There is over 40 years of heritage behind the Mitsubishi Evo X. Not least the company’s four Driver and one Manufacturer’s World Rally Championship titles.
It all started with the Lancer 1600GSR in 1973, then came the EX2000 Turbo in 1980, followed by the first Lancer Evolution in 1992. The first Evo was developed as an homologation car - a 2,500-unit production model for Group-A of the WRC. A year later and after a few changes, the Evo II arrived for road use. There was to be 5,000 cars made and all were sold within four months.
And now we are up to the Evo X and not content to rest on its laurels, and in order to take account of modern market forces, MMC production planners and designers decided to ‘create a new Evo for the 21st century’. The result is an all-new car, inside and out and a generally more stylish version of Mitsubishi’s ultimate Sports Saloon. In short, the Evo has grown up.
However, it has lost its way in the process.
Whilst the Lancer Evolution X is still a ‘street-legal rally saloon’, new design and technology elements have been incorporated and the build quality has improved substantially.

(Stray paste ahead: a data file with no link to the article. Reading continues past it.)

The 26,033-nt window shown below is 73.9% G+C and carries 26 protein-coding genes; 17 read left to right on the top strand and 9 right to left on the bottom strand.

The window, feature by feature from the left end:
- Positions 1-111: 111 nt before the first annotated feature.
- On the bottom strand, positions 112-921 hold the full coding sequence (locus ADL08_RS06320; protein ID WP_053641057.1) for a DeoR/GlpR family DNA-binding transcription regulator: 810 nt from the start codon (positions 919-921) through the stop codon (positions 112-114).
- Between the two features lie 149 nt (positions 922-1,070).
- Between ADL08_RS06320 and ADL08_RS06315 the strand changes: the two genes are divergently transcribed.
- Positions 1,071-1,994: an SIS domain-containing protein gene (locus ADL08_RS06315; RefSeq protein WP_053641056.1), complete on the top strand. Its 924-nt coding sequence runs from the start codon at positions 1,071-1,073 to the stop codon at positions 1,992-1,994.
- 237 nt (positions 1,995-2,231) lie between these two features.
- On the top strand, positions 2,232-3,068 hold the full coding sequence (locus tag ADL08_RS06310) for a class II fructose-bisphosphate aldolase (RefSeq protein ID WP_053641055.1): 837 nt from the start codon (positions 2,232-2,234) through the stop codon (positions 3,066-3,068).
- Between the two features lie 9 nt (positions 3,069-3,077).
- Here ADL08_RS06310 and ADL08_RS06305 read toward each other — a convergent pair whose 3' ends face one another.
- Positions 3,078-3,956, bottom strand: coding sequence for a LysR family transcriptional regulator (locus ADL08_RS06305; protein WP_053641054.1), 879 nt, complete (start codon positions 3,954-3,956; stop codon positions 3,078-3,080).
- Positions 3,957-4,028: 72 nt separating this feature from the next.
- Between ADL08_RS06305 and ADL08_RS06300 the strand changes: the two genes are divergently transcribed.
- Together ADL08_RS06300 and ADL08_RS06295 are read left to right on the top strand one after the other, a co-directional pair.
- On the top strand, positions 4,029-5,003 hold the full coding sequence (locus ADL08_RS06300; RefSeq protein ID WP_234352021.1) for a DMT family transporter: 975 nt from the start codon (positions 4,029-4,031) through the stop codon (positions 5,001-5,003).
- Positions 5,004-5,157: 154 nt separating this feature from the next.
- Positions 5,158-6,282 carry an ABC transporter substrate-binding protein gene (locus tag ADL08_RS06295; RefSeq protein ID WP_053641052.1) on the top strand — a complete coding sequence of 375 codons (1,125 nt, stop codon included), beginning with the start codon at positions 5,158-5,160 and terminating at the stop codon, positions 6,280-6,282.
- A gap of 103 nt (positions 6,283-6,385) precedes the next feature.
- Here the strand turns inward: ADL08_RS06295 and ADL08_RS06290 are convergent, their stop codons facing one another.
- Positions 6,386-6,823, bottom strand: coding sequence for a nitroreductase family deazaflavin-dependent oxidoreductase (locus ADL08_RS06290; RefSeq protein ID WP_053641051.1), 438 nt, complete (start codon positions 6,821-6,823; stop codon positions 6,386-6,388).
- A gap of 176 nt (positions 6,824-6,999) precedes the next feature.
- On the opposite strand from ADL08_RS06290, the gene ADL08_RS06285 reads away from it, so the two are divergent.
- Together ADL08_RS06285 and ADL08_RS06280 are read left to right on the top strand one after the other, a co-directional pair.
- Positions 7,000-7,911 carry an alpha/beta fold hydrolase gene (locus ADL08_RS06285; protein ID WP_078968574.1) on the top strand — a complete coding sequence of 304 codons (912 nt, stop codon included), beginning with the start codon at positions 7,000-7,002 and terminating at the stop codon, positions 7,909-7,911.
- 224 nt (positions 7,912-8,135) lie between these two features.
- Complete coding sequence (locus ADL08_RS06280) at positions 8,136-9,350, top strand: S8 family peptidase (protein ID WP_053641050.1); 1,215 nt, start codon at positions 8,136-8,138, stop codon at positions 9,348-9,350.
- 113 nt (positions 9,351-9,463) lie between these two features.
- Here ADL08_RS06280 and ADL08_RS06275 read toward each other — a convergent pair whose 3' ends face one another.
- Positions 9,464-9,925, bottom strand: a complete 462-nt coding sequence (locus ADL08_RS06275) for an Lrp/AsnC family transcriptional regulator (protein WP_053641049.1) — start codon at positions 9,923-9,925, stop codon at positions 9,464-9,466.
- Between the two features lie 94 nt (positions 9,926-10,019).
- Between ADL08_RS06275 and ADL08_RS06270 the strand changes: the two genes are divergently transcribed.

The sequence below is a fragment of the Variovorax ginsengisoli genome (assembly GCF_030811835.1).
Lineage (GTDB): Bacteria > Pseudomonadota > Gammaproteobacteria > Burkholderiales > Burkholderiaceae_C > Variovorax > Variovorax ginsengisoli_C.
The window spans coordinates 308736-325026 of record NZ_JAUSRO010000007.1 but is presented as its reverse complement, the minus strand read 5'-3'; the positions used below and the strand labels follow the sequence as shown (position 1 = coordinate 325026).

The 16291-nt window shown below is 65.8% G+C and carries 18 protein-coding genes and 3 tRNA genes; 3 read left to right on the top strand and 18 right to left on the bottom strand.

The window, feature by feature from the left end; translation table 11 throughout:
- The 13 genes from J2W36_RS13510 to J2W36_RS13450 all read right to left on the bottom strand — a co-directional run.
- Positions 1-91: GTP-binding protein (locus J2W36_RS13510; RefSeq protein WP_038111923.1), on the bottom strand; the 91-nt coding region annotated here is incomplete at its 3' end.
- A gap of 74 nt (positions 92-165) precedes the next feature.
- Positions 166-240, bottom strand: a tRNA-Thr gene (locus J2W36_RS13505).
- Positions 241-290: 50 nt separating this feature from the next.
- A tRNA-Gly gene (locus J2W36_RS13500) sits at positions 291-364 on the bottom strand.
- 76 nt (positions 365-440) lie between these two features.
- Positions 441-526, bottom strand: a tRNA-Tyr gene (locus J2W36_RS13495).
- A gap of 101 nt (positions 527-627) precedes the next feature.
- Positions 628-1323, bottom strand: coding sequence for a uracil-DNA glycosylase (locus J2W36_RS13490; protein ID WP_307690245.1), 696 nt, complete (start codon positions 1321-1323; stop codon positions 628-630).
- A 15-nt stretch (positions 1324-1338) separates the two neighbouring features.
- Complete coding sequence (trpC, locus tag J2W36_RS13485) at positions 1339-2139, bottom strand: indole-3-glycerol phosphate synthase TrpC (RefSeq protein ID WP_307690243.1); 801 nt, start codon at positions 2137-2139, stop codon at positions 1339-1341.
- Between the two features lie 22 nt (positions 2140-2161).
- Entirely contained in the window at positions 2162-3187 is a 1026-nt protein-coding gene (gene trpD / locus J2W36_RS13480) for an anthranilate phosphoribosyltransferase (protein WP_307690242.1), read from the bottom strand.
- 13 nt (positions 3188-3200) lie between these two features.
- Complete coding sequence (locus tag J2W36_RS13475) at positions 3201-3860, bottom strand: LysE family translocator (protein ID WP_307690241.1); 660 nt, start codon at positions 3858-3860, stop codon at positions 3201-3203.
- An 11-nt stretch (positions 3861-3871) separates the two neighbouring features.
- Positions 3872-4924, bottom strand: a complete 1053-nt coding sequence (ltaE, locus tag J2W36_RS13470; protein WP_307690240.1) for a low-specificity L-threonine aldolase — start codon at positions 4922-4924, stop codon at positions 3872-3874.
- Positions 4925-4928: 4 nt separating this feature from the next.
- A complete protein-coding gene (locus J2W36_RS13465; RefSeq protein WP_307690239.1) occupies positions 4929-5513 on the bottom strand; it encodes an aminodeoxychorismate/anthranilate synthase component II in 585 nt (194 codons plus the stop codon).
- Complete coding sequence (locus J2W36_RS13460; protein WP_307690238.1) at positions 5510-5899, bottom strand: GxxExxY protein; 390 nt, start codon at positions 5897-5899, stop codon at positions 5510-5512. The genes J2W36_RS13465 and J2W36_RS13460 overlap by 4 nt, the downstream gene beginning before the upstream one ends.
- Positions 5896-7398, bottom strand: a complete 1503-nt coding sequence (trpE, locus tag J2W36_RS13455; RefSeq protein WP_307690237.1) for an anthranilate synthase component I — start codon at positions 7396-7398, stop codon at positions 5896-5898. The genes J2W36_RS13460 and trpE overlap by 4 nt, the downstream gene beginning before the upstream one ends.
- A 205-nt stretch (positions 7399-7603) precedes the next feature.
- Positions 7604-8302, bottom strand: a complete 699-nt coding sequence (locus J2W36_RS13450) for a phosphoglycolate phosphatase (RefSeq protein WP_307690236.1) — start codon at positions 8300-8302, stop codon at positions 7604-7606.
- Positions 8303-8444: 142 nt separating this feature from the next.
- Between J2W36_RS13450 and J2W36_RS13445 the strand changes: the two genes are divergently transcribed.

The Evo X is clearly a form of the new Lancer rather than an almost stand-alone vehicle and as such, has the longer wheelbase and wider track for inherent stability but is still a similar body size to the Evo IX. As with the Lancer, it is part of the ‘Project Global’, which is, in effect, a platform built in conjunction with DaimlerChrysler (as was) that is capable of underpinning as many cars as possible for future developments. It obviously works because in 2004 Mitsubishi had no less than 14 platforms and now it has only six.
The Evo X shares the new ‘Jet Fighter’ grille but it is far more aggressive with the deep, black bumper section and air intakes resembling the yawning mouth of a shark. Well, that would be the Mitsubishi stance but from some angles it simply looks as if something is missing.
This is a 13-year+ news article, from our Mitsubishi archive, which dates back to the year 2000.
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